With that said, I must admit that I still sidestep the term “virtual study abroad” because I refuse to let go of the fact that there is something uniquely and qualitatively different about actually being abroad. International education has successfully leveraged various virtual pedagogies to pursue significant and high-impact global learning at home (for many, literally in their homes), but we must be cautious about unseating study abroad as the gold standard for global learning. 

It is wonderful that we have more ways to provide access to global learning more broadly; it is turning so much needed and creative attention to the area of curriculum internationalization and global learning at home. For someone who has always believed that global engagement can meaningfully occur in classrooms at home, I applaud this work and proclaim that it is about time! Yet, there is still something deeply transformational when one engages difference through full-throttle cultural immersion, from morning to night, where one is in a sustained process of global learning, personal reflection, and intercultural navigation. 

Students clearly need global mindsets. Everyone does, particularly now. I have regularly told staff that they are applying their global competencies, particularly the skills of maintaining agility, managing ambiguity, and solving problems by transcending difference. We have been fully engaging our dispositions of empathy and our skills to explore who we are and how we are connected to one another and the world. And we are being asked to be responsible at personal and communal levels. We are calling upon our local and global senses of responsibility.

Of course, global learning is about integrating various perspectives in our solutions, as we have been doing in our classrooms and on our campuses. Nevertheless, I do think we need to ask ourselves if we are truly integrating diverse viewpoints. If we are to expand global learning to the horizon, we need to listen more eagerly and put other perspectives into developing practices and solutions, just like we advise our students to do in global classrooms. Are we really listening to everyone? Are we applying knowledge from the world? Is global learning inclusive and accessible for all? Finally, do we really hear the voices of our students?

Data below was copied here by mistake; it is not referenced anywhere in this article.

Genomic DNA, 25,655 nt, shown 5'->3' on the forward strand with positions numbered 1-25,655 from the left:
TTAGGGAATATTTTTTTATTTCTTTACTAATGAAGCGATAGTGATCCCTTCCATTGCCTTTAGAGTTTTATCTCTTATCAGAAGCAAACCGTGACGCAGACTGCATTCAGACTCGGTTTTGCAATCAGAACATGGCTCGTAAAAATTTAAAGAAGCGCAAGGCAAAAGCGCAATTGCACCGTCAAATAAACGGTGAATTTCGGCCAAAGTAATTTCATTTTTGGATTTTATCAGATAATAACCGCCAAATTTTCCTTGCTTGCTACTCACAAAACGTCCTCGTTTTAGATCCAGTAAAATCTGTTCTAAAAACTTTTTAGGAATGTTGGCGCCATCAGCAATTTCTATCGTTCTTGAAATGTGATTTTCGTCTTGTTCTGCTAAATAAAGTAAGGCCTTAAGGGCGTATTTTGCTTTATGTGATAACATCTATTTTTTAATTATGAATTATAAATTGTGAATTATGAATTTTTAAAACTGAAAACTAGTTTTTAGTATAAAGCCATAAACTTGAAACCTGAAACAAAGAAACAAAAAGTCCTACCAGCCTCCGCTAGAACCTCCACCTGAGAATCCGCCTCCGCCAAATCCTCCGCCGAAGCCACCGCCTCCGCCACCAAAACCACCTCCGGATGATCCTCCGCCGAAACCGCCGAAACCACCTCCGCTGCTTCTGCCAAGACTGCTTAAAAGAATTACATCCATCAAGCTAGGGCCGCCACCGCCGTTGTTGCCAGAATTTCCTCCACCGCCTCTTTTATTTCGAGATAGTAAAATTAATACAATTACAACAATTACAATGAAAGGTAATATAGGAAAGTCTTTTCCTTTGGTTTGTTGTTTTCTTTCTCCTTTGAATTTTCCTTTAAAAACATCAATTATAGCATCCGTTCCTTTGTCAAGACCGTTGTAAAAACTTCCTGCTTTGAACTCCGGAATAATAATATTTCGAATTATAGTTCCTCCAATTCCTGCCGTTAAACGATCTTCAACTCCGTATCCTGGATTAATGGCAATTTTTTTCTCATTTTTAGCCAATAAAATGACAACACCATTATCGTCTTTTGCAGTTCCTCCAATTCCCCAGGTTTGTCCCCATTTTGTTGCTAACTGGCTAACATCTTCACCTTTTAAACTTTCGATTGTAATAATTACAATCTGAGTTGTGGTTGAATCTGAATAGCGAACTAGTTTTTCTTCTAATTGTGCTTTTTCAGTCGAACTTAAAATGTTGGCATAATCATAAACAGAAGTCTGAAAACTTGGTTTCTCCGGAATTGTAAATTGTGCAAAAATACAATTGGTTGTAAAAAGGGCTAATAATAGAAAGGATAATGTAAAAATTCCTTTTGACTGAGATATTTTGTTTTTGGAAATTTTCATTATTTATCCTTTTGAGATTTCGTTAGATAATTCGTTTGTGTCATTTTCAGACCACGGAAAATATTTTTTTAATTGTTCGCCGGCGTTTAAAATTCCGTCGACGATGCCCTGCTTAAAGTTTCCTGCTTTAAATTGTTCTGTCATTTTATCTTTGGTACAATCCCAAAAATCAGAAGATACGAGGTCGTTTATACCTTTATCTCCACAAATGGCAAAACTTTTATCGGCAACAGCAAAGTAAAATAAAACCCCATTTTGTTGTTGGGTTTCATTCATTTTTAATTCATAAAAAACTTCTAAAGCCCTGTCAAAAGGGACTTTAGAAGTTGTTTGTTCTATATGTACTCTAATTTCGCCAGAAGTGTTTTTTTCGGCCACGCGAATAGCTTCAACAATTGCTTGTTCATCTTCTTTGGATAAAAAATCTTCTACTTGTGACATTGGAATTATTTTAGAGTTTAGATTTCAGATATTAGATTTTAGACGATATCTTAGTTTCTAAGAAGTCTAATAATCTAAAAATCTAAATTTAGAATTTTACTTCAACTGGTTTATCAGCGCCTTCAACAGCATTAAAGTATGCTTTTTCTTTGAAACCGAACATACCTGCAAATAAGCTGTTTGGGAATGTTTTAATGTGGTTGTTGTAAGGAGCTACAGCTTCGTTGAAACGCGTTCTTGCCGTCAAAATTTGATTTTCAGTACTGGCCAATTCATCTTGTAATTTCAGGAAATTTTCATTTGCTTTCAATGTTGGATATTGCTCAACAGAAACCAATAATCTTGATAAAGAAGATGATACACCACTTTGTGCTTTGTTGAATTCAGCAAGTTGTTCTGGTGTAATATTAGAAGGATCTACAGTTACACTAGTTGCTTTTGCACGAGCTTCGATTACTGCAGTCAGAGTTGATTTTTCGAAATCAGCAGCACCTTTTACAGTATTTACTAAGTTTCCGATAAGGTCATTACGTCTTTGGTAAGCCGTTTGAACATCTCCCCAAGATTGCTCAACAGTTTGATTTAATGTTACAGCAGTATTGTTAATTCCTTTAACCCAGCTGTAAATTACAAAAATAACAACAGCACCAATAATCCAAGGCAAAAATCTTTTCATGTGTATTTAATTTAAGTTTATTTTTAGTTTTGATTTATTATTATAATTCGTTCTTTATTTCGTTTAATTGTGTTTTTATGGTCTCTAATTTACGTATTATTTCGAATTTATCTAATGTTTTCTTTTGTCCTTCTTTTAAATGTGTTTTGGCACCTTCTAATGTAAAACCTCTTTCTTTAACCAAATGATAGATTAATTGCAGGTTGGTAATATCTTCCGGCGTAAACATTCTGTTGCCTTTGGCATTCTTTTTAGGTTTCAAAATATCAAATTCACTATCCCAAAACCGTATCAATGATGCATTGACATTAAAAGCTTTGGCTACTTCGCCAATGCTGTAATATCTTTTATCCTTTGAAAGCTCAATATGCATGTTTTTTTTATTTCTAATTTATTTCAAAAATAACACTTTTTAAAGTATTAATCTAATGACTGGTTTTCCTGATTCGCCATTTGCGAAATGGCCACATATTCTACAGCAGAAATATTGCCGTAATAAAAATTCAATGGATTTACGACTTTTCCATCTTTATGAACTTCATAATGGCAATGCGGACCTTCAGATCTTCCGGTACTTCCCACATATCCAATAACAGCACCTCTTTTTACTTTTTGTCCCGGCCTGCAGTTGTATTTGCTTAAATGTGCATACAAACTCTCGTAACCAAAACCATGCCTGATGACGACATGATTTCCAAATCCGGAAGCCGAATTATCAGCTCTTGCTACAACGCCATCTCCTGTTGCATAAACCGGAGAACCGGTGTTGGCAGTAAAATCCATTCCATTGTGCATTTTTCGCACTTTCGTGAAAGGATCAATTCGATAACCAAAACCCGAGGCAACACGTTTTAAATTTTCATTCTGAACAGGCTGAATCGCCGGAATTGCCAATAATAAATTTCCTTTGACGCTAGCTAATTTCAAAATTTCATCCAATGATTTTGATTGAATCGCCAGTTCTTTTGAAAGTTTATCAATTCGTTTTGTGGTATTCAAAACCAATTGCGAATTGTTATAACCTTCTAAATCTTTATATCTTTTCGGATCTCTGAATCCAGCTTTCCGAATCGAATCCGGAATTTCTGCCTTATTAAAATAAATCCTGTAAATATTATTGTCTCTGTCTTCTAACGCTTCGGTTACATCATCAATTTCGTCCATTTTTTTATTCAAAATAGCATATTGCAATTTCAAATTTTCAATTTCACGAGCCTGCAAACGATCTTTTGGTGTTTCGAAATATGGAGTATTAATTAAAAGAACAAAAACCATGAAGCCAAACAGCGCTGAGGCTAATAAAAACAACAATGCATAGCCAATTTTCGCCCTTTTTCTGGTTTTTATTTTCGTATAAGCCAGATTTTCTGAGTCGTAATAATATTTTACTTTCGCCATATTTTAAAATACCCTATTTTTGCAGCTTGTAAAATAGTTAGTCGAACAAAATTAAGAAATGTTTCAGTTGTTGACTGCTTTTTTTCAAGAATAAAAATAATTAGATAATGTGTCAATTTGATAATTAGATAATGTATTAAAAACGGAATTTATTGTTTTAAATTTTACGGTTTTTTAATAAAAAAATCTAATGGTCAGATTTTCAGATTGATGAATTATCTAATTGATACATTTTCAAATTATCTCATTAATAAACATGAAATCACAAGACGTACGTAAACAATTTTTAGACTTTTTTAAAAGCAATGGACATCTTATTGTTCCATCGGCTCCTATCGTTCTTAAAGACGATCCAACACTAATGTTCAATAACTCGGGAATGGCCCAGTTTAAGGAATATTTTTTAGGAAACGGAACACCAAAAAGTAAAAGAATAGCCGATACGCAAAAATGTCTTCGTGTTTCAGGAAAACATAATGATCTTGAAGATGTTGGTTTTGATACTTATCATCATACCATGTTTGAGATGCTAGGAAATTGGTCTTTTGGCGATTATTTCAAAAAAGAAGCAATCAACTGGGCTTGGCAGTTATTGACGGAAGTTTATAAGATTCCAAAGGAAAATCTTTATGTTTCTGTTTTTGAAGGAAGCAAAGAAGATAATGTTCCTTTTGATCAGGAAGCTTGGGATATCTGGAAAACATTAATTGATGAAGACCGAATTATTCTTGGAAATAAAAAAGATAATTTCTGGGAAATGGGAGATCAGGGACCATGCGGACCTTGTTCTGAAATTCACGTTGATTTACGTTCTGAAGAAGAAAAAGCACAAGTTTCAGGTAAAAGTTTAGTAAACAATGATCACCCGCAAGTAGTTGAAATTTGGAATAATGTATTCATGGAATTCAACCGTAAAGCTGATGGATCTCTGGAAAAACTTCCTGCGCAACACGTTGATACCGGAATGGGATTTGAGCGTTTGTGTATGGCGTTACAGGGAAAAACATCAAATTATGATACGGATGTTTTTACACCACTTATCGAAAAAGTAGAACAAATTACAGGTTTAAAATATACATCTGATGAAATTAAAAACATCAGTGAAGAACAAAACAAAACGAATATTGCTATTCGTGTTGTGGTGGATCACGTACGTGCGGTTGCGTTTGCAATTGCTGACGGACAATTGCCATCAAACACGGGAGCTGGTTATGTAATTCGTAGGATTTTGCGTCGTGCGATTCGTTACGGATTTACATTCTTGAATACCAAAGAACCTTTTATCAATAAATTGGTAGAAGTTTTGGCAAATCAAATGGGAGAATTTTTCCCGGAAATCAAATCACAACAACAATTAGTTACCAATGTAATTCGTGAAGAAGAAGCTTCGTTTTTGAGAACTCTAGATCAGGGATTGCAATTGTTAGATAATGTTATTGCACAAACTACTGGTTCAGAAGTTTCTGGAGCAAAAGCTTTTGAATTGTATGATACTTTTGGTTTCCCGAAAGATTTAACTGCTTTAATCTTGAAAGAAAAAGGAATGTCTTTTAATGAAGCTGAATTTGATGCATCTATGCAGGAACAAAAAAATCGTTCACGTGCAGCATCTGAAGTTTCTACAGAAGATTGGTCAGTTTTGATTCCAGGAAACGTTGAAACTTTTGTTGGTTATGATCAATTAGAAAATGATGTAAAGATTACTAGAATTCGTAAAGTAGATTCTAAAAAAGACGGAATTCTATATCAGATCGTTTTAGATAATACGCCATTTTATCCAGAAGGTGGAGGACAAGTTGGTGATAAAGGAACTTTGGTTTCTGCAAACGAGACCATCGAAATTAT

When I look to the horizon of global learning, ideally one beyond COVID-19, I see the many lessons we have learned in the past year. I envision international education fully reckoning with legacies of social injustice, including those embedded in the field itself. I observe hope and the growth of global learning, and I see international education moving forward with open ears, with agility and adaptability, and with a sustained ability to transcend the many boundaries we will collectively encounter along the way.  •


Hilary E. Kahn, PhD, is associate vice chancellor for international affairs at Indiana University-Purdue University Indianapolis and associate vice president of international affairs at Indiana University.

About International Educator

International Educator is NAFSA’s flagship publication and has been published continually since 1990. As a record of the association and the field of international education, IE includes articles on a variety of topics, trends, and issues facing NAFSA members and their work. 

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About NAFSA

NAFSA: Association of International Educators is the world's largest nonprofit association dedicated to international education and exchange. NAFSA's 10,000 members are located at more than 3,500 institutions worldwide, in over 150 countries.